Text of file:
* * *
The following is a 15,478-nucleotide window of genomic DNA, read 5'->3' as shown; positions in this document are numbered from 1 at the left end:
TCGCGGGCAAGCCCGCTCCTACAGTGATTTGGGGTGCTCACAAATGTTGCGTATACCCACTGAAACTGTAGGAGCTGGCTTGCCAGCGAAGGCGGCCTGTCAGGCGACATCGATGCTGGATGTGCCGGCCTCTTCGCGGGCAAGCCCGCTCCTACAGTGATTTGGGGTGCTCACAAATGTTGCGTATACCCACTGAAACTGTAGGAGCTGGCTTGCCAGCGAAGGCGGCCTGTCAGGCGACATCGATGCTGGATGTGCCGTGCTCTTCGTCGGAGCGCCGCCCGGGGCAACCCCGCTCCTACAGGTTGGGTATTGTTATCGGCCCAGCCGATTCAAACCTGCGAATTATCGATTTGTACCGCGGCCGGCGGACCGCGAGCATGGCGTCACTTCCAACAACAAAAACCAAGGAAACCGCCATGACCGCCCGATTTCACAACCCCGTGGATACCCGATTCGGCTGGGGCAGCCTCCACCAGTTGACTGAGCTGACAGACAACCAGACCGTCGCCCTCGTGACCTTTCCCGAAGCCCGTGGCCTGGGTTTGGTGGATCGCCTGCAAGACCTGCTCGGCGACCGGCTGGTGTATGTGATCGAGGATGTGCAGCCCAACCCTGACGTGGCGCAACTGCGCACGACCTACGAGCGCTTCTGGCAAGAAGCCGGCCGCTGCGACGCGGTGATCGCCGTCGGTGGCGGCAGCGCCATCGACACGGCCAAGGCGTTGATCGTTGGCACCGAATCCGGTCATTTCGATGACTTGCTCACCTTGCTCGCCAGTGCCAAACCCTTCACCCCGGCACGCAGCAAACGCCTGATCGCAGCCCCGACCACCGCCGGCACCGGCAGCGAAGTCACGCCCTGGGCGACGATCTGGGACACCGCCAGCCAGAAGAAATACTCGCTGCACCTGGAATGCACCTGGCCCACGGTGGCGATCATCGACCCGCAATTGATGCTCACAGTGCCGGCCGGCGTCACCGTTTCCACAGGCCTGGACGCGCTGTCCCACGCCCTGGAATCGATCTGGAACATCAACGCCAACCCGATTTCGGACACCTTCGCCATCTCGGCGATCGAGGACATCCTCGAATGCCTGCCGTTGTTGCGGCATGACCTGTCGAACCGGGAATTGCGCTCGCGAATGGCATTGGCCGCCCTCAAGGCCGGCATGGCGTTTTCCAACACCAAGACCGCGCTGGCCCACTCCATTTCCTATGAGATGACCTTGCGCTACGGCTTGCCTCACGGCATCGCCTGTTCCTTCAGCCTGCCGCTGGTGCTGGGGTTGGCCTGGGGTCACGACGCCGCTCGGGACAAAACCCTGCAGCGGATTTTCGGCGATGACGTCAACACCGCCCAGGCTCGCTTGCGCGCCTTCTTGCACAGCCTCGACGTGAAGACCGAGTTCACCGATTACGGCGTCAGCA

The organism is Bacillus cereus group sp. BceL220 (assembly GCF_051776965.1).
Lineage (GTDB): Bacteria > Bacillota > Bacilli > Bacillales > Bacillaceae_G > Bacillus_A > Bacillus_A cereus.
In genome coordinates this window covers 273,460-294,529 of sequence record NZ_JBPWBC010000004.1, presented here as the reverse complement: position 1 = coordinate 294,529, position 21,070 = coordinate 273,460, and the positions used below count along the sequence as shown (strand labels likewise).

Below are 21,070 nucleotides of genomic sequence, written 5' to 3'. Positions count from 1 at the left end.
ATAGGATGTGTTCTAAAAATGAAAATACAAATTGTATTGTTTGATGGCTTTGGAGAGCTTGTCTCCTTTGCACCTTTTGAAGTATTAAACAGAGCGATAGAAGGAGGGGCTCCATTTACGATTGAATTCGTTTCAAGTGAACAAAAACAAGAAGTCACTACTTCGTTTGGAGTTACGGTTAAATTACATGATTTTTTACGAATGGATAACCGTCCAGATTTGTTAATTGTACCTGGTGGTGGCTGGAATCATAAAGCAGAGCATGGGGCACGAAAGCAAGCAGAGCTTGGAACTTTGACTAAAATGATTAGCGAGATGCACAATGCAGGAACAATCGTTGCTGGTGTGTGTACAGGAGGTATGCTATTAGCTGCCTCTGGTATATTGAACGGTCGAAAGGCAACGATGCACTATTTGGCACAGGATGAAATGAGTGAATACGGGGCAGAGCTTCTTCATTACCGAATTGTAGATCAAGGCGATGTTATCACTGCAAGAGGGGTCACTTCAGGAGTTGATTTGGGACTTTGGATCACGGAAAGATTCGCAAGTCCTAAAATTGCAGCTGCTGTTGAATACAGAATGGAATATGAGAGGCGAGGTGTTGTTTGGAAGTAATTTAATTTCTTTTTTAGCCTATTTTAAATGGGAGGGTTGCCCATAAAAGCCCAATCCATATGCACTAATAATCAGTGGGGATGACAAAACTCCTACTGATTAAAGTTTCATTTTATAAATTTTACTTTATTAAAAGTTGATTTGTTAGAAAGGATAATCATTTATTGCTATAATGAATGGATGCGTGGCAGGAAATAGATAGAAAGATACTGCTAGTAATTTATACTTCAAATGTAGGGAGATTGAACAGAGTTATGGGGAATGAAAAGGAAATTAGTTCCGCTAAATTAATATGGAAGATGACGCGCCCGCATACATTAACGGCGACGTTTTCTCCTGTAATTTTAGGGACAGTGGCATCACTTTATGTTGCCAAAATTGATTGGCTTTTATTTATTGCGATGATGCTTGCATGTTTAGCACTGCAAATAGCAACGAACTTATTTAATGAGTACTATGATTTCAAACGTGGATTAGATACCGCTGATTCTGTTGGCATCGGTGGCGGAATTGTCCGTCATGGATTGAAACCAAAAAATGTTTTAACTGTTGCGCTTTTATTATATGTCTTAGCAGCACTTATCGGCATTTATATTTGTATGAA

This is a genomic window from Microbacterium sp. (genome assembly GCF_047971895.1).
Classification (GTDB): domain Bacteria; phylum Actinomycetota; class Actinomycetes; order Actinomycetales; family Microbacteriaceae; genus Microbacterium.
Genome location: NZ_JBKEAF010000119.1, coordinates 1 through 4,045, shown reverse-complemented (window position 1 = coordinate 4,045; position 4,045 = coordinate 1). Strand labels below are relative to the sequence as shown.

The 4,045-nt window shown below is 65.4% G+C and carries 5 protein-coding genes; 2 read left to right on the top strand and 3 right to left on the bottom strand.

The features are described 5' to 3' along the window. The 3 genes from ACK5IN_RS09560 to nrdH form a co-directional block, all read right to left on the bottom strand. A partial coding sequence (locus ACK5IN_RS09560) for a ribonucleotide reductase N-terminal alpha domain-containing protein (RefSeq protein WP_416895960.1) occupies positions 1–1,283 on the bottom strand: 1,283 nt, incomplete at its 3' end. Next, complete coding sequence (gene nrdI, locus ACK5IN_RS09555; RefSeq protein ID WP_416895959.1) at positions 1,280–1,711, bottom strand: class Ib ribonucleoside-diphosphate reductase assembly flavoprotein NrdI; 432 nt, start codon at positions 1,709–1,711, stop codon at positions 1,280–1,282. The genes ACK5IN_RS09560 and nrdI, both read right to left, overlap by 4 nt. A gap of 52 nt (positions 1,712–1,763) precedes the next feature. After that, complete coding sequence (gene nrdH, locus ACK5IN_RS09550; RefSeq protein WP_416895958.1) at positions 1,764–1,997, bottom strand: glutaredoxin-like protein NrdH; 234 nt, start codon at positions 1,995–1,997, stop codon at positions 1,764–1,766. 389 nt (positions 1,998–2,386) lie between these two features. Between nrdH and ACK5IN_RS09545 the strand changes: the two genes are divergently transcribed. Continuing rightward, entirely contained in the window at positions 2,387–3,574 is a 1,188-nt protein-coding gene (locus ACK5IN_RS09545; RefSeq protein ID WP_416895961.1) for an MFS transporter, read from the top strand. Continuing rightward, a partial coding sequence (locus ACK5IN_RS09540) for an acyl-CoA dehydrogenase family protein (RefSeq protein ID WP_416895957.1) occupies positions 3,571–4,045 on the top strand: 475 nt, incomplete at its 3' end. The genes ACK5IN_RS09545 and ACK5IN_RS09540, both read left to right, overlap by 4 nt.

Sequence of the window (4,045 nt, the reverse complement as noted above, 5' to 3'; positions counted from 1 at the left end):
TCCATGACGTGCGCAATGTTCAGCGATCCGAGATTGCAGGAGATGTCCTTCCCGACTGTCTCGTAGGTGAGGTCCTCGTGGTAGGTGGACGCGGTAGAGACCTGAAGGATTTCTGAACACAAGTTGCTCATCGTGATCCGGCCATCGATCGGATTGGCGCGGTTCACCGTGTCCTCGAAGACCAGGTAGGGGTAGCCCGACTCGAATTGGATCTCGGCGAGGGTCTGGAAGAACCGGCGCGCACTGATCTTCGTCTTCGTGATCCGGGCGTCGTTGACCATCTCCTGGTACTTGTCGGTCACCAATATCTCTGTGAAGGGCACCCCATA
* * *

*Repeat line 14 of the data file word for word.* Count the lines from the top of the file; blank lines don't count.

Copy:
TCCATGACGTGCGCAATGTTCAGCGATCCGAGATTGCAGGAGATGTCCTTCCCGACTGTCTCGTAGGTGAGGTCCTCGTGGTAGGTGGACGCGGTAGAGACCTGAAGGATTTCTGAACACAAGTTGCTCATCGTGATCCGGCCATCGATCGGATTGGCGCGGTTCACCGTGTCCTCGAAGACCAGGTAGGGGTAGCCCGACTCGAATTGGATCTCGGCGAGGGTCTGGAAGAACCGGCGCGCACTGATCTTCGTCTTCGTGATCCGGGCGTCGTTGACCATCTCCTGGTACTTGTCGGTCACCAATATCTCTGTGAAGGGCACCCCATA